I remember the day I found out that Muammar Gaddafi, Libya’s former leader, had been killed.
I was in the Bosua Beach Hotel in southern Ghana when CNN ran one of their “breaking news” inserts: endless repetitions of sparse facts and interviews with babbling heads offering wild and unfounded opinions about what would happen next.
I met many black Africans who had worked in Libya. The money was good, they said, but their treatment was abysmal. They were never anything but second class citizens. Police would stop them because they were black, extort bribes, and often deport them. The Africans put up with this because the money was better than anything they could earn back home, or because their ultimate destination was Europe.
The frayed cords of racial harmony held in check by Gaddafi’s men snapped once NATO unleashed the dogs of war. When the bombs started raining down over Tripoli and gangs roamed the streets in search of targets, the Africans turned for home and ran. They boarded buses for Mali, Burkina Faso, Niger, Ivory Coast, Nigeria and Ghana. Some clambered aboard boats bound for Italy.
Their dreams of a better life incinerated around them in a matter of days.
One returnee had an interesting story to tell. His name is Kwame, and he is 27 years old. He is one of 23 survivors from a boating catastrophe that killed more than 260 people attempting to cross from Libya to Italy in 2008.
That he survived a horrible boating disaster at sea is remarkable enough. But tragedy struck twice in the space of three years when the Nato bombs started falling in 2011, and he was forced to flee Libya for his home in Ghana.
Kwame has a look of self-assurance that sometimes inhabits those who have faced the worst of all possible endings, and somehow lived. God had a purpose for him, he assured me. That is why he was spared.
He had an easy smile and a gentle manner. Some weeks earlier I had hired him to do some construction work, and I was impressed with his work ethic and endurance. The other workers called him “Libya bugger” and I asked why so.
Then he told his story. A year before the disaster, Kwame had travelled east to Nigeria, working odd jobs to pay his fare north, and then boarded a series of buses across the Sahara to Libya. Once there, he tapped into the Ghanaian network of expats and illegal immigrants and found work in construction. Libya was a way-stop to Italy, where he would live for a period as a refugee, and then be granted a work permit. He would then be able to earn euros and accumulate enough funds to build a house for his family back home.
When the day came to set sail from Libya, he and his friends arrived port side with all their belongings wrapped in the type of brightly coloured plastic hold-alls seen all over Africa. They jostled for space, some 260 of them, in a boat designed to carry half that number. Most of the passengers were Ghanaian and Nigerian, with a smattering from surrounding countries.
The boat left Libya at five in the morning and all was well as they headed out into international waters between Africa and Sicily. Around 11:30 that morning, the weather turned foul, and waves breached the bow of the boat in one merciless pulse after another. Within minutes, the flimsy craft started to disintegrate. The passengers, many of them women clutching young children, were washed overboard never to be seen again.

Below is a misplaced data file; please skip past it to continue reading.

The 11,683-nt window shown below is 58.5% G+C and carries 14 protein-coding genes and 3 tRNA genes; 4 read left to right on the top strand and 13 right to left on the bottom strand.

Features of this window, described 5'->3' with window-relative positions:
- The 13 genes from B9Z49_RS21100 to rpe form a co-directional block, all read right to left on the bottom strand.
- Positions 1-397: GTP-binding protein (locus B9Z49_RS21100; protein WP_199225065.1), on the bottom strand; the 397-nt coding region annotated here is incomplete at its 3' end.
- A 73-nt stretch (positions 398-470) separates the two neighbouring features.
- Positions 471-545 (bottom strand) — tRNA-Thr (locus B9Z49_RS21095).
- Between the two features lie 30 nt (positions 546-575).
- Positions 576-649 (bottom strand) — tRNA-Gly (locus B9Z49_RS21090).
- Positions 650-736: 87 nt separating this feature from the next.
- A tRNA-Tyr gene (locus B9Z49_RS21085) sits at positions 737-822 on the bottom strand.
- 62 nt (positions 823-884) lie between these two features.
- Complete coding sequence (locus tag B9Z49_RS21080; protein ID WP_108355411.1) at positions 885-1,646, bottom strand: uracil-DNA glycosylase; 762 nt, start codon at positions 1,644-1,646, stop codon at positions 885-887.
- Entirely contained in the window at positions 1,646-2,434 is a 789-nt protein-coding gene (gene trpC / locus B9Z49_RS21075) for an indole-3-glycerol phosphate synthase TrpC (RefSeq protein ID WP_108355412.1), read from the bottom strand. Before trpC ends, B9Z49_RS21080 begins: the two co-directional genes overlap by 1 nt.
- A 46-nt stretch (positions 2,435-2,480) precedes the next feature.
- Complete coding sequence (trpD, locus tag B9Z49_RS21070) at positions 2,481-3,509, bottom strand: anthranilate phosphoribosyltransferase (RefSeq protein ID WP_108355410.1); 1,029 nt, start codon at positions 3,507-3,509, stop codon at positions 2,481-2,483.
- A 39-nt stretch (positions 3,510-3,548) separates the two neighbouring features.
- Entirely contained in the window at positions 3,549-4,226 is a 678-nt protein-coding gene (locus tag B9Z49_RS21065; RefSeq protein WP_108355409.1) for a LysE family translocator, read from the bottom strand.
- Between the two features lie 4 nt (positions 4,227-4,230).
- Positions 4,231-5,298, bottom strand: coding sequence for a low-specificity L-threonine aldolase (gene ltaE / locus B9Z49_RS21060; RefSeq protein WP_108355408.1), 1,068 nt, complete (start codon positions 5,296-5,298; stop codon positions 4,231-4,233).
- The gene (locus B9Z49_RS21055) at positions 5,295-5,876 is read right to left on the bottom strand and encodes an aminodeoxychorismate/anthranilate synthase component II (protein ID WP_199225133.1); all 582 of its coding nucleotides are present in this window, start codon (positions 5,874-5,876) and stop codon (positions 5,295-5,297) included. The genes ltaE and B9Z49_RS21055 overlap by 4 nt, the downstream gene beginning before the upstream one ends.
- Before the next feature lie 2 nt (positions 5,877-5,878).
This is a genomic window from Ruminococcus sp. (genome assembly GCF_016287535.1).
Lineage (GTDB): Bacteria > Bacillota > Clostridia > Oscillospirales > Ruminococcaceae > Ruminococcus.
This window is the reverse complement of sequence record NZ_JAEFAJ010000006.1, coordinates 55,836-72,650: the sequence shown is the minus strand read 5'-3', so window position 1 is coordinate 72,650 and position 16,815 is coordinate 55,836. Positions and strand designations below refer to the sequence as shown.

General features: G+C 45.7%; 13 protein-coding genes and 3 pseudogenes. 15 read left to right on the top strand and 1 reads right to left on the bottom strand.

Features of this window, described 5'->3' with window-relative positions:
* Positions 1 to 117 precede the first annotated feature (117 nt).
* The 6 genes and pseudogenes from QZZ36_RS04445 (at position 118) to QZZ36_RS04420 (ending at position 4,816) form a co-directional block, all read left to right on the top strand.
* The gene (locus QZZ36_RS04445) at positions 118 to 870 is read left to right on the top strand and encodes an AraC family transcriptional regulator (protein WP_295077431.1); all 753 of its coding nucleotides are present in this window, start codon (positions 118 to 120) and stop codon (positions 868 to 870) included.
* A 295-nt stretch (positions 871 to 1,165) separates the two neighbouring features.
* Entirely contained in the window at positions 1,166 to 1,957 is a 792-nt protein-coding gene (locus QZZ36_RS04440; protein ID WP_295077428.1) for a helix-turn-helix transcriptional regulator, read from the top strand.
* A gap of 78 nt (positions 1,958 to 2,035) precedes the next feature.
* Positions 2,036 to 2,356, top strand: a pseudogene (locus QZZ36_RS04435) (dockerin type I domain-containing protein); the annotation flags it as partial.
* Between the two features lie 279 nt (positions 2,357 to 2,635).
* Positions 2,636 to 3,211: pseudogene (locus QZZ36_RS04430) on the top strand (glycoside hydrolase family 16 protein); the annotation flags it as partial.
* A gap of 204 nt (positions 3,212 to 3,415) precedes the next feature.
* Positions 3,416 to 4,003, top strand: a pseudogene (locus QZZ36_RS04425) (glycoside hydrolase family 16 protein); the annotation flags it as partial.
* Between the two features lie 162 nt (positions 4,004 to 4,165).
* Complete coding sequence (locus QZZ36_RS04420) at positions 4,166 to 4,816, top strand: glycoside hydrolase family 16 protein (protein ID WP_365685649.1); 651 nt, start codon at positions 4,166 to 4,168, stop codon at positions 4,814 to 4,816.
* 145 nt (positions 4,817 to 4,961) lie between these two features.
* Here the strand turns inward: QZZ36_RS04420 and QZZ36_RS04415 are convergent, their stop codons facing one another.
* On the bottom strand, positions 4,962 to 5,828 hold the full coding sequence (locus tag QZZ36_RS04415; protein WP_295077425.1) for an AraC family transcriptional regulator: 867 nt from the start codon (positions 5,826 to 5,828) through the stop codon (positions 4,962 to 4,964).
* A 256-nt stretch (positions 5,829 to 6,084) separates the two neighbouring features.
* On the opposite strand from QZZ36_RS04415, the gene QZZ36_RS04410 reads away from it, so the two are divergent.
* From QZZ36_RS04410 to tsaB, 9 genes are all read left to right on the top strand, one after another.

Kwame could not swim, yet he survived by clinging to a piece of floating wood as the boat and most of its passengers went down in the mayhem of disintegrating woodwork. While most of his friends perished in the tragedy, he fought and spat and kicked against the tumult.
Some hours later, a Tunisian fishing vessel came to the rescue. Kwame was unconscious when he was plucked from the water along with 22 other survivors. Exhausted, dehydrated and near death, he was taken to Tunis and given medical attention, and then locked up in prison as the Tunisian authorities debated what to do with the survivors.
A few days later, he and his fellow survivors were driven to the Libyan border and frog-marched to the other side, leaving them exactly where they started, but without money or shelter.
Undaunted by this tragedy, Kwame again found work in Libya and started saving money for yet another boat fare to Italy. Then the Nato blitzkrieg blackened the skies above Tripoli, and armed gangs marked out their turf. Kwame grabbed his few belongings and, like thousands of other Africans, bolted for home.
Still today, his dreams of making it to Europe remain undimmed. He will, he assured me, attempt the journey again.
“But Europe is in a mess, and millions are out of work,” I told him. “Why do you want to go there, especially after what you have been through?”
“Life is good there,” he replied.
I left it at that. I did not want to poison his dreams.
*According to UNHCR (the UN Refugee Agency) estimates, more than 1,500 people drowned or went missing while attempting to cross the Mediterranean to reach Europe in 2011. This makes 2011 the deadliest year for this region since UNHCR started to record these statistics in 2006. The previous high was in 2007 when 630 people were reported dead or missing.
“The year 2011 is also a record in terms of the massive number of arrivals in Europe via the Mediterranean, with more than 58,000 people arriving,” says the UNHCR. “The previous high was in 2008 when 54,000 people reached Greece, Italy and Malta. During 2009 and 2010, border control measures sharply reduced arrivals in Europe. The frequency of boat arrivals increased in early 2011 as the regimes in Tunisia and Libya collapsed.”